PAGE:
July 6, 2015 § Leave a comment
A description of the sounds of the Great Molasses Flood of 1919.
“Witnesses reported, variously, that as it collapsed, they felt the ground shake and heard a roar, a long rumble similar to the passing of an elevated train, a tremendous crashing, a deep growling, or a thunderclap-like bang! and, as the rivets shot out of the tank, a machine-gun-like rat-tat-tat sound.”
June 28, 2015 § Leave a comment
Artist Cornelia Parker’s Magna Carta – the Wikipedia entry on the Magna Carta collectively embroidered by prisoners, judges, art world luminaries, and members of the embroiderers guild.
Cornelia Parker’s Magna Carta on view at the British Library.
June 26, 2015 § Leave a comment
June 23, 2015 § 1 Comment
A growing list of words associated with scents & smells.
acrid, aged, airless, airport, alkaline, aromatic, bacon, baking, banana, barbeque, barnyard, beachy, beery, bitter, bright, bloody, books, bouquet, briney, burnt, camphoric, catbox, cedar, cigar, cinnamon, citrusy, cheesy, chicken soup, chlorine, clean, clove, cloying, coffee, creamy, curry, damp, doggy, earthy, eye-watering, exhaust, fermented, fishy, floury, floral, foul, fumes, funky, fragrant, fresh, fruity, garlicky, garbage, gasoline, ginger, grassy, green, hairspray, herbal, homey, home cooking, horse, jasmine, ink, incense, leafy, lemony, lavender, laundry, lawn, leathery, locker room, meaty, medicinal, metallic, mildewed, minty, moldy, mothball, musky, mushroomy, new car, newspaper, notes, odor, oily, oniony, orangey, paint, peppery, perfumey, piney, pinion, pickled, plasticky, popcorn, powdery, pungent, putrid, rancid, rank, resinous, rose, rotten, rubbery, sandalwood, savory, sawdust, scentless, seaside, skunk, spicy, spoiled, stinky, smoky, sneaker, soapy, sour, stagnant, stale, stench, stinging, stony, stuffy, sulfurous, sweaty, sweet, swimming pool, tangy, tarry, underarm, urine, vanilla, vinegary, vomit, whiff, winey, wooden, woodsy, wooly, zesty, zoo
See also: Words Commonly Used to Describe Sounds
November 26, 2013 § 1 Comment
Emily Dickinson’s envelope manuscripts.
On view now (with Robert Walser’s microscripts) at The Drawing Center: Dickinson/Walser Pencil Sketches Nov 15 2013 – Jan 12 2014.
(images thanks to The Drawing Center)
In book form: The Gorgeous Nothings
January 15, 2012 § Leave a comment
of the Futurist Orchestra.
Noises obtained by percussion on metal, wood, skin, stone, terracotta, etc.
Voices of animals and men:
May 25, 2011 § 1 Comment
Michael Taussig on Burroughs’ color walks:
“That was in 1964. Brion Gysin was his painter pal in those days and when you look over Gysin’s work, playing with color in relation to written words, let alone Burroughs’s own color work, as in the 1960s scrapbooks and the 1980s paintings, it suddenly hits you that there is a tight connection between the mad desire to cut out, on the one hand, and this fascination with color, on the other.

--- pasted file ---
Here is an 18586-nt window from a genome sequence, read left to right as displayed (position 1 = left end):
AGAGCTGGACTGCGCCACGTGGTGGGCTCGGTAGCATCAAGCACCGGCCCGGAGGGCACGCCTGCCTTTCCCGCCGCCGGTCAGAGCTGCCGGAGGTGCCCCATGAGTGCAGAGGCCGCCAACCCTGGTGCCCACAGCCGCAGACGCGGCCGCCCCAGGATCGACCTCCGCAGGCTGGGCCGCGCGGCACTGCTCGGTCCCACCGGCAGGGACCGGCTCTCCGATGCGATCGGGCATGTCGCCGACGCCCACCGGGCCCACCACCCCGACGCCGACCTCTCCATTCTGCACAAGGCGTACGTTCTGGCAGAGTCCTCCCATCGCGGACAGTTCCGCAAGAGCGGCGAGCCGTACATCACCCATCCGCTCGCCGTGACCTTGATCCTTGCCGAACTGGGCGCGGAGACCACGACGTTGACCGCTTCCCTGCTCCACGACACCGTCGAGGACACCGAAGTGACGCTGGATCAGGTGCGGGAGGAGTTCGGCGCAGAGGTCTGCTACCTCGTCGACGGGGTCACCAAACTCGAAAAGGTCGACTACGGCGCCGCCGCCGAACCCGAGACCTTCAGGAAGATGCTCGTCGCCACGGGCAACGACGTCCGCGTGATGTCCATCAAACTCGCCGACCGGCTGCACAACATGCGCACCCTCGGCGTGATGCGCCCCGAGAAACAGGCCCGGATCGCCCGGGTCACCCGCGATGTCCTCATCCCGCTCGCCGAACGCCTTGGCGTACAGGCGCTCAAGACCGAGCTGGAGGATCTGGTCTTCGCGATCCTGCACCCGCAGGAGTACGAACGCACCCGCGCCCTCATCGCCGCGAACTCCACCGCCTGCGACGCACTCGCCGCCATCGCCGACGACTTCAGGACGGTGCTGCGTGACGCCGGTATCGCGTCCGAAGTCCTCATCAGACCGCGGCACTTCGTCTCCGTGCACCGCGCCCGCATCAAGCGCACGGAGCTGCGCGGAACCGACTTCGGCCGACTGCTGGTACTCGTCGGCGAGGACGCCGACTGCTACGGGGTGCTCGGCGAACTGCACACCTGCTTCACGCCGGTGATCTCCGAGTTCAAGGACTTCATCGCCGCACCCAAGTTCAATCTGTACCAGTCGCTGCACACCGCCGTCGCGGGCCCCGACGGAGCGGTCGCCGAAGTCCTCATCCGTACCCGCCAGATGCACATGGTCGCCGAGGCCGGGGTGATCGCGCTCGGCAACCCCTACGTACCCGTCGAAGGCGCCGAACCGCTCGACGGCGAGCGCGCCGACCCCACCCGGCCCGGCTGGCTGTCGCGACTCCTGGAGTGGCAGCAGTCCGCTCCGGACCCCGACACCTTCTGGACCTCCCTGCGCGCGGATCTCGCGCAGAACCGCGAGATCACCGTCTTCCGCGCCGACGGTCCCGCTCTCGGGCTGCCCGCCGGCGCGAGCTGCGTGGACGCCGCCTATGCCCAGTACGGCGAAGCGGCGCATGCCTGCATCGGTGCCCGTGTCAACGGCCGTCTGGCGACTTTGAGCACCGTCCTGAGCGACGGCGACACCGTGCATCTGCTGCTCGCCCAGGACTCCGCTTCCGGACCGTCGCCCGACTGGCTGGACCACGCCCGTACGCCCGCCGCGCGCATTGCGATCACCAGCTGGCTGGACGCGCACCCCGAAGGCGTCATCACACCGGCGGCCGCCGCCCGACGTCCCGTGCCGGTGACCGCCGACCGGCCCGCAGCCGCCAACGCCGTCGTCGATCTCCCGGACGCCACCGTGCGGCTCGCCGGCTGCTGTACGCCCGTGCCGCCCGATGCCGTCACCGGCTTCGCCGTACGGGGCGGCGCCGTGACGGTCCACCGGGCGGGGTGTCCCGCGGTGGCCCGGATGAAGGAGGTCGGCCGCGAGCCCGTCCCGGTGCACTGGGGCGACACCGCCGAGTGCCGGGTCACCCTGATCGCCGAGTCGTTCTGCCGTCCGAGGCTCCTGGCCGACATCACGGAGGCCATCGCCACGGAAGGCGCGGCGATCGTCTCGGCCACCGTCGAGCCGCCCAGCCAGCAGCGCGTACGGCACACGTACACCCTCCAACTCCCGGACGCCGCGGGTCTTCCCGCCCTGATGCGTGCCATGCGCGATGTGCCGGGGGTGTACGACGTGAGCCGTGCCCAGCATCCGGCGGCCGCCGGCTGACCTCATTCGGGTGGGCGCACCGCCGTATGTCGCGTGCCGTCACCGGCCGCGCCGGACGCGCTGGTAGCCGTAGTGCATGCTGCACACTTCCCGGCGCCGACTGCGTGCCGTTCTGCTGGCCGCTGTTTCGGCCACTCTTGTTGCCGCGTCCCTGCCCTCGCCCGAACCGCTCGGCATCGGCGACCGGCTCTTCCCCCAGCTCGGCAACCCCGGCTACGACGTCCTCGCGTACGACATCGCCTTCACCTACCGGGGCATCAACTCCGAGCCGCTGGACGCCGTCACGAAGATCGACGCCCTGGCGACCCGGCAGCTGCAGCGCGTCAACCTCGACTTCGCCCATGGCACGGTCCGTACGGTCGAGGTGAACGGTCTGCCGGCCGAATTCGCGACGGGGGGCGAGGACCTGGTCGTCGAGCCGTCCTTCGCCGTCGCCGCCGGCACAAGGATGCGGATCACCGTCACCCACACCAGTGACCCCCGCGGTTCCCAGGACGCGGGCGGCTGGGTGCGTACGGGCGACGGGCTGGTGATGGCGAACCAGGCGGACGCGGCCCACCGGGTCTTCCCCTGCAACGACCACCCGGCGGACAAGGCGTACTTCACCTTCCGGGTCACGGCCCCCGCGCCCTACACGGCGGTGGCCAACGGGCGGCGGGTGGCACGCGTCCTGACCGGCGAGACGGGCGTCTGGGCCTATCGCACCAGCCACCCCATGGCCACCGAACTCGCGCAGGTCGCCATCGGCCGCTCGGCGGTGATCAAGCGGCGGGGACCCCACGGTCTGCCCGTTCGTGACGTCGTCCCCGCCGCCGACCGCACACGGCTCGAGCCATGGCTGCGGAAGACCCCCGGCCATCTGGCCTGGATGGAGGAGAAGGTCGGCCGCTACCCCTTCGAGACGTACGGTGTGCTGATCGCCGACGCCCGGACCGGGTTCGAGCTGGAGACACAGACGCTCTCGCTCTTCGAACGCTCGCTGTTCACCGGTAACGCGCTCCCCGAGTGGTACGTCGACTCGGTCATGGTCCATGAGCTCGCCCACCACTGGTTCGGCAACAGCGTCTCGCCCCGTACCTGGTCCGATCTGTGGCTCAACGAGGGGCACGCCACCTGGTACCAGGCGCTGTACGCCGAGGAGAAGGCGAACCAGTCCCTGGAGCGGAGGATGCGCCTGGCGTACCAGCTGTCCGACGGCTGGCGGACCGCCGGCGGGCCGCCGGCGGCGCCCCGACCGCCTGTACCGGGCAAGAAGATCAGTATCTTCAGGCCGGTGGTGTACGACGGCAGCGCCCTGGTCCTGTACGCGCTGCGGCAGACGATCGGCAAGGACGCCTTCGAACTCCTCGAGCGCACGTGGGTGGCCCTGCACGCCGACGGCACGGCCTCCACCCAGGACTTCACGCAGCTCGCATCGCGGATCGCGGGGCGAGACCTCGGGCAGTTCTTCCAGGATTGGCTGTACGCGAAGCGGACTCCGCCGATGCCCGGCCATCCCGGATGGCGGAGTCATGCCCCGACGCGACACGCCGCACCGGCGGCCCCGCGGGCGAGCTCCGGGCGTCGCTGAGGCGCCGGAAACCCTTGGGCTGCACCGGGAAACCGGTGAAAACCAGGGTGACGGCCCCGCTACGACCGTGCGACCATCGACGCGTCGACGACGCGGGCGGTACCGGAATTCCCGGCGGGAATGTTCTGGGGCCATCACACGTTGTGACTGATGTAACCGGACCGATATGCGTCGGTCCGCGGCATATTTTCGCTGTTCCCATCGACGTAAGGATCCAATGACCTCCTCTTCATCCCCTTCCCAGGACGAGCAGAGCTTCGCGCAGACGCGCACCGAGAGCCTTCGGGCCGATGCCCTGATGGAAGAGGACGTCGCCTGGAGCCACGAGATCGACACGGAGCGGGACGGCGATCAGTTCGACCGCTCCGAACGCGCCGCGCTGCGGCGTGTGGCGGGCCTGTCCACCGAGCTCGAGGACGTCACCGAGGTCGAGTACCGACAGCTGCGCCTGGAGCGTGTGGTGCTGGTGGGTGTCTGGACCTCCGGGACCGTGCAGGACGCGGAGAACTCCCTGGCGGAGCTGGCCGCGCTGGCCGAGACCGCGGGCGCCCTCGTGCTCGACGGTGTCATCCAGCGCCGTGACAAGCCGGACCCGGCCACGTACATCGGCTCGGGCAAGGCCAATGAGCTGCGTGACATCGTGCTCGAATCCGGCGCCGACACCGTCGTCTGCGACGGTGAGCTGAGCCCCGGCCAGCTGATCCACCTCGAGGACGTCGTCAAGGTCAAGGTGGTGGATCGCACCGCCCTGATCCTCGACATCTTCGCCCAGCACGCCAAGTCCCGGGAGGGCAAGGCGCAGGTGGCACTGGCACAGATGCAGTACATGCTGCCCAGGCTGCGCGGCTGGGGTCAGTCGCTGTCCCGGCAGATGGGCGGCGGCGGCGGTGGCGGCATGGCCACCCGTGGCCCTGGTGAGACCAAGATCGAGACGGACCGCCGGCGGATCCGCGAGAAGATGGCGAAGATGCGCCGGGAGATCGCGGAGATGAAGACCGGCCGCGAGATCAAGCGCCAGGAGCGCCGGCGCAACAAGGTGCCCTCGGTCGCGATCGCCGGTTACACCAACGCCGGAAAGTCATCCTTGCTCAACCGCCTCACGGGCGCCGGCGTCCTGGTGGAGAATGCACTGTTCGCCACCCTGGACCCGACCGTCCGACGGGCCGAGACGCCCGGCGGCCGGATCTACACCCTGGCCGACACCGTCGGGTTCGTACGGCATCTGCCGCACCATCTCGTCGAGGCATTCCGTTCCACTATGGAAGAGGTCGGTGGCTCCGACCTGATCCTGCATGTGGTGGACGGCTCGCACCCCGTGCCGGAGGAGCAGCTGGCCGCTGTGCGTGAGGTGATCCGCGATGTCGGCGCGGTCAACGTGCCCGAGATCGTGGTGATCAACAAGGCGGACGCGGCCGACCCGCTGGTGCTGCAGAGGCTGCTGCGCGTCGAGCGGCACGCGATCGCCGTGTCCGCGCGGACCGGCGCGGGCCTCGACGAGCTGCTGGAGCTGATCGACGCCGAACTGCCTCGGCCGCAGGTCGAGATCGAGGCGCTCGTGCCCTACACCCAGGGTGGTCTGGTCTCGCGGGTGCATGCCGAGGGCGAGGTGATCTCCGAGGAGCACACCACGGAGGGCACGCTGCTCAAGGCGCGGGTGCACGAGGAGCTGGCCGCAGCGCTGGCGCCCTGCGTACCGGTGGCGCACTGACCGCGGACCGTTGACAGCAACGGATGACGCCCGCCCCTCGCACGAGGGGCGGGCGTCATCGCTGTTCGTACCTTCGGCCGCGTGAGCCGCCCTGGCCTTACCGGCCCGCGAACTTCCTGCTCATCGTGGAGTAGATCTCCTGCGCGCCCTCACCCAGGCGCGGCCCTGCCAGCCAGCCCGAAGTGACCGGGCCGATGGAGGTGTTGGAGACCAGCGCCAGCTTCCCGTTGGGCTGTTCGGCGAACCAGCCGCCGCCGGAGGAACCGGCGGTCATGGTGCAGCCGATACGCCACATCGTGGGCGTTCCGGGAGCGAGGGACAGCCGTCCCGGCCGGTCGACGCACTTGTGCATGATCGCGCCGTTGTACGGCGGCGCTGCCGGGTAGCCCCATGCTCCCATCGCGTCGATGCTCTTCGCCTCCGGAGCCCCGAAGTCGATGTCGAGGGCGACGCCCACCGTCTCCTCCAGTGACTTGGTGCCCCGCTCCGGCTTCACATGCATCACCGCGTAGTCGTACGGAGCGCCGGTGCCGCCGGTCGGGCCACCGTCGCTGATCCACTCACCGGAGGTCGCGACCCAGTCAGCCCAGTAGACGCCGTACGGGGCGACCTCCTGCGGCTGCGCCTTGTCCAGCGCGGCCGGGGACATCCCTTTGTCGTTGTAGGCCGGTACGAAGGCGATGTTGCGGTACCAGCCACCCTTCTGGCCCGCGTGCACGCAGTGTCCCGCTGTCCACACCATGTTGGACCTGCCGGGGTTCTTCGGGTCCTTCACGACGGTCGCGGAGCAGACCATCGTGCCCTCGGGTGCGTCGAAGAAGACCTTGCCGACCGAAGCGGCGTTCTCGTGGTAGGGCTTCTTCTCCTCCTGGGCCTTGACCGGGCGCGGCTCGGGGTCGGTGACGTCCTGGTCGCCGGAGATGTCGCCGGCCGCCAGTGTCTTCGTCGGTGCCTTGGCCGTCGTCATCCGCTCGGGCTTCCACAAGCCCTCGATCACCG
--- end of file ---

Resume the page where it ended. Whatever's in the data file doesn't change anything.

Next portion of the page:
As when, in his homage to Gysin, Burroughs invokes the idea of going on “color walks”—which are a good deal more than color-coded walkways through Tangier or New York or Paris: red on Wednesdays, blue on Fridays, or whatever. A delightful idea, to be sure. But that is only the beginning because the idea here is that the very notion of a code is to be cut out, meaning that color is invoked so as to loosen the restraint of coding and that there is something about color that facilitates this, as if colors love to betray themselves like yellow means gold, awesome and holy, but also treason and cowardice, and it has a long history in the Christian West of marking adulterous women, Jews, Muslims, prostitutes, heretics, witches, and executioners.
Could we not say, therefore, that with the color walk we are alerted to the singular and beautiful fact that color itself walks?
This would make color even more of a ﬂâneur than Burroughs,who liked to call himself el hombre invisible in his walks through the market in Tangier in the late 1950s. What was invisible in Tangier became color in Paris, thanks to Gysin’s paintings painted in Tangier. Maybe people have to lose themselves first and become invisible as long-term residents in a third world country before being readied for the color walk? But then Burroughs was continuously marginal in utterly realistic as well as in utterly romantic ways. He was queer. He was a heroin addict. He loathed America. And he had weird ideas about most everything, especially writing. Being marginal can mean you switch on and you switch oﬀ because you are either too conspicuous or invisible. Too invisible, that’s the point, at which point you emerge as color, walking color at that.
And, remember, the original insight for the color walk lay in Gysin’s playing with letters, letters that form words. Here color and the decomposition of written language signs go hand in hand. What also happens when Smoker comes in from the cold is that the old writer in the boxcar by the junkyard is once again able to write. As colors pour from tar, he unblocks. He pours. The cat purrs. And guess what? All his stories are animal stories. (“Of course,” adds Burroughs.) The old writer ﬁnds them in an illustrated book. There is the Flying Fox with his long black ﬁngers and sad black face, just like Smoker. There is a Fishing Bat peering from under its shell. There is the Black Lemur with round red eyes and its little red tongue, the beautiful Ring-Tailed Lemur hopping through the forest as if on a pogo stick. “So many creatures, and he loves them all” (WL, p. 248).
The old writer caresses these pictures.
After all, “I have been a cut up for years,” the writer told us. “I think of
words as being alive like animals. They don’t like to be kept in pages. Cut the pages and let the words out.” Now the words and the animals become united in the stories the old writer found welling up inside himself as colors pour from tar.”
Michael Taussig, What Color is the Sacred
More here: Color: William Burroughs Walking on Color